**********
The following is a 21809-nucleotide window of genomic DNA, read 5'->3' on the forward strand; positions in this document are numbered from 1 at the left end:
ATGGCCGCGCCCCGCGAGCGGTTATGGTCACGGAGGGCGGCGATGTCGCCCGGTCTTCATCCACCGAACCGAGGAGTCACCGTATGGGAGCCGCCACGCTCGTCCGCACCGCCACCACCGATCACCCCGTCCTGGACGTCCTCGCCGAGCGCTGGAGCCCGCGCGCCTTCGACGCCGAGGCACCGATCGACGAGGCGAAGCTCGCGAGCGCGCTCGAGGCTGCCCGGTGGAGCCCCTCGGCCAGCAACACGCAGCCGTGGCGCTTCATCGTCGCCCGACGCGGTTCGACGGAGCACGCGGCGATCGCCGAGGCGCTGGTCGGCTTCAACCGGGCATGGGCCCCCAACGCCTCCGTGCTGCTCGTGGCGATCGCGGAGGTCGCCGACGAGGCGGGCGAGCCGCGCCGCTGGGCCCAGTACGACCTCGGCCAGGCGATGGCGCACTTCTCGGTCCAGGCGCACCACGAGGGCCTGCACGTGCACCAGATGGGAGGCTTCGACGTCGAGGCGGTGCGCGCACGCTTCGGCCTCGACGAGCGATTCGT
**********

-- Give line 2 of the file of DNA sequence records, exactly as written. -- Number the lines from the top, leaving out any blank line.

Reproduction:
ATGGCCGCGCCCCGCGAGCGGTTATGGTCACGGAGGGCGGCGATGTCGCCCGGTCTTCATCCACCGAACCGAGGAGTCACCGTATGGGAGCCGCCACGCTCGTCCGCACCGCCACCACCGATCACCCCGTCCTGGACGTCCTCGCCGAGCGCTGGAGCCCGCGCGCCTTCGACGCCGAGGCACCGATCGACGAGGCGAAGCTCGCGAGCGCGCTCGAGGCTGCCCGGTGGAGCCCCTCGGCCAGCAACACGCAGCCGTGGCGCTTCATCGTCGCCCGACGCGGTTCGACGGAGCACGCGGCGATCGCCGAGGCGCTGGTCGGCTTCAACCGGGCATGGGCCCCCAACGCCTCCGTGCTGCTCGTGGCGATCGCGGAGGTCGCCGACGAGGCGGGCGAGCCGCGCCGCTGGGCCCAGTACGACCTCGGCCAGGCGATGGCGCACTTCTCGGTCCAGGCGCACCACGAGGGCCTGCACGTGCACCAGATGGGAGGCTTCGACGTCGAGGCGGTGCGCGCACGCTTCGGCCTCGACGAGCGATTCGT